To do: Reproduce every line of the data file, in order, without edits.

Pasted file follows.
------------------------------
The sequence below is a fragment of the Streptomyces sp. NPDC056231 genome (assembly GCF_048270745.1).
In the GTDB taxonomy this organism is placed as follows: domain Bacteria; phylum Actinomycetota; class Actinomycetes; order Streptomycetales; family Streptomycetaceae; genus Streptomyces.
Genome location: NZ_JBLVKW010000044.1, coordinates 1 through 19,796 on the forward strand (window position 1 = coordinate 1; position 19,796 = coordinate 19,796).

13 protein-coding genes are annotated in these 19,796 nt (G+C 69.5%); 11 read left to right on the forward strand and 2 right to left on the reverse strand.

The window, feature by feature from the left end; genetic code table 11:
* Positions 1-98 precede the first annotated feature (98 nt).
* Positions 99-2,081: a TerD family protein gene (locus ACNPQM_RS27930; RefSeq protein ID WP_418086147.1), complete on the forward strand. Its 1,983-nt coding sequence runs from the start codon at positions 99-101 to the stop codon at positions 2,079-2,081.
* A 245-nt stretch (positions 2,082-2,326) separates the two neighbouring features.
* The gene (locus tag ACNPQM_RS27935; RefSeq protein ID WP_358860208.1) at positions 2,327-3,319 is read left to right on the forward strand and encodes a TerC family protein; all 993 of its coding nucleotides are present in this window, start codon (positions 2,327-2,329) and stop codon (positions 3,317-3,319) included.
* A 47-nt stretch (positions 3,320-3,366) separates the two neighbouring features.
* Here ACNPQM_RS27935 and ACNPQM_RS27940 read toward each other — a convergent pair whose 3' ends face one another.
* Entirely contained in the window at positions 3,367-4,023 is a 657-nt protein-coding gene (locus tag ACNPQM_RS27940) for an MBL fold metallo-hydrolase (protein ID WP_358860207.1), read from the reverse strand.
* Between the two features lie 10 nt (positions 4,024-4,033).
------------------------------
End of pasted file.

The sequence below is a fragment of the Streptomyces sp. NPDC056231 genome (assembly GCF_048270745.1).
In the GTDB taxonomy this organism is placed as follows: domain Bacteria; phylum Actinomycetota; class Actinomycetes; order Streptomycetales; family Streptomycetaceae; genus Streptomyces.
Genome location: NZ_JBLVKW010000044.1, coordinates 1 through 19,796 on the forward strand (window position 1 = coordinate 1; position 19,796 = coordinate 19,796).

13 protein-coding genes are annotated in these 19,796 nt (G+C 69.5%); 11 read left to right on the forward strand and 2 right to left on the reverse strand.

The window, feature by feature from the left end; genetic code table 11:
* Positions 1-98 precede the first annotated feature (98 nt).
* Positions 99-2,081: a TerD family protein gene (locus ACNPQM_RS27930; RefSeq protein ID WP_418086147.1), complete on the forward strand. Its 1,983-nt coding sequence runs from the start codon at positions 99-101 to the stop codon at positions 2,079-2,081.
* A 245-nt stretch (positions 2,082-2,326) separates the two neighbouring features.
* The gene (locus tag ACNPQM_RS27935; RefSeq protein ID WP_358860208.1) at positions 2,327-3,319 is read left to right on the forward strand and encodes a TerC family protein; all 993 of its coding nucleotides are present in this window, start codon (positions 2,327-2,329) and stop codon (positions 3,317-3,319) included.
* A 47-nt stretch (positions 3,320-3,366) separates the two neighbouring features.
* Here ACNPQM_RS27935 and ACNPQM_RS27940 read toward each other — a convergent pair whose 3' ends face one another.
* Entirely contained in the window at positions 3,367-4,023 is a 657-nt protein-coding gene (locus tag ACNPQM_RS27940) for an MBL fold metallo-hydrolase (protein ID WP_358860207.1), read from the reverse strand.
* Between the two features lie 10 nt (positions 4,024-4,033).